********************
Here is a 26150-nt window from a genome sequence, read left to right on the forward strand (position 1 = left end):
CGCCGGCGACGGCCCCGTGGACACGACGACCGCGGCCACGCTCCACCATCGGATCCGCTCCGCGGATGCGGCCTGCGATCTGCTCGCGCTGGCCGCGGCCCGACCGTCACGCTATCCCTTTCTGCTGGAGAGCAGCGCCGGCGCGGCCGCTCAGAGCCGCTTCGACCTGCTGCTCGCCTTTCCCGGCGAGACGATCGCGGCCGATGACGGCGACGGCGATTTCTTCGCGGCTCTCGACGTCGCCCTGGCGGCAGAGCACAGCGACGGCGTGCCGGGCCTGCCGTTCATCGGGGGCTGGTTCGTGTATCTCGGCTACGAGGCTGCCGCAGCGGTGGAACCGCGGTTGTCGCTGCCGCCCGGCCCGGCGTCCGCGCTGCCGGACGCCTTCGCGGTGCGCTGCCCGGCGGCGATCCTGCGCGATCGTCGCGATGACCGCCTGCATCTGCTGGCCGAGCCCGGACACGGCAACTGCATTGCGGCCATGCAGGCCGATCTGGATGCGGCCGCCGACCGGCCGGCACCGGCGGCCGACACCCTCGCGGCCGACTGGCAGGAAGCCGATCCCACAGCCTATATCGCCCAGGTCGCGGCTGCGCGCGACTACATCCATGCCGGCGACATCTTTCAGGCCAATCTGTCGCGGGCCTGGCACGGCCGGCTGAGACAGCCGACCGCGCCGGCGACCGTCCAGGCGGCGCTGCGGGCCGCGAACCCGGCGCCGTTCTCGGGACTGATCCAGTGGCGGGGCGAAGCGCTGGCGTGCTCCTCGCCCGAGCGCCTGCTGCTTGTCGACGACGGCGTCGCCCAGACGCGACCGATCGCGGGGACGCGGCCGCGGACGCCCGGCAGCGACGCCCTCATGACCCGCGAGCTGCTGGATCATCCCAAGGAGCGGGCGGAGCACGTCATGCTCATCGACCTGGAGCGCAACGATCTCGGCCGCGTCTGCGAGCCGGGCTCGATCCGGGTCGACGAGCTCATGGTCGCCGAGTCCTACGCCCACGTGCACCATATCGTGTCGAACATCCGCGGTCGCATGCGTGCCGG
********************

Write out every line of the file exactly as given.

Here is a 26150-nt window from a genome sequence, read left to right on the forward strand (position 1 = left end):
CGCCGGCGACGGCCCCGTGGACACGACGACCGCGGCCACGCTCCACCATCGGATCCGCTCCGCGGATGCGGCCTGCGATCTGCTCGCGCTGGCCGCGGCCCGACCGTCACGCTATCCCTTTCTGCTGGAGAGCAGCGCCGGCGCGGCCGCTCAGAGCCGCTTCGACCTGCTGCTCGCCTTTCCCGGCGAGACGATCGCGGCCGATGACGGCGACGGCGATTTCTTCGCGGCTCTCGACGTCGCCCTGGCGGCAGAGCACAGCGACGGCGTGCCGGGCCTGCCGTTCATCGGGGGCTGGTTCGTGTATCTCGGCTACGAGGCTGCCGCAGCGGTGGAACCGCGGTTGTCGCTGCCGCCCGGCCCGGCGTCCGCGCTGCCGGACGCCTTCGCGGTGCGCTGCCCGGCGGCGATCCTGCGCGATCGTCGCGATGACCGCCTGCATCTGCTGGCCGAGCCCGGACACGGCAACTGCATTGCGGCCATGCAGGCCGATCTGGATGCGGCCGCCGACCGGCCGGCACCGGCGGCCGACACCCTCGCGGCCGACTGGCAGGAAGCCGATCCCACAGCCTATATCGCCCAGGTCGCGGCTGCGCGCGACTACATCCATGCCGGCGACATCTTTCAGGCCAATCTGTCGCGGGCCTGGCACGGCCGGCTGAGACAGCCGACCGCGCCGGCGACCGTCCAGGCGGCGCTGCGGGCCGCGAACCCGGCGCCGTTCTCGGGACTGATCCAGTGGCGGGGCGAAGCGCTGGCGTGCTCCTCGCCCGAGCGCCTGCTGCTTGTCGACGACGGCGTCGCCCAGACGCGACCGATCGCGGGGACGCGGCCGCGGACGCCCGGCAGCGACGCCCTCATGACCCGCGAGCTGCTGGATCATCCCAAGGAGCGGGCGGAGCACGTCATGCTCATCGACCTGGAGCGCAACGATCTCGGCCGCGTCTGCGAGCCGGGCTCGATCCGGGTCGACGAGCTCATGGTCGCCGAGTCCTACGCCCACGTGCACCATATCGTGTCGAACATCCGCGGTCGCATGCGTGCCGG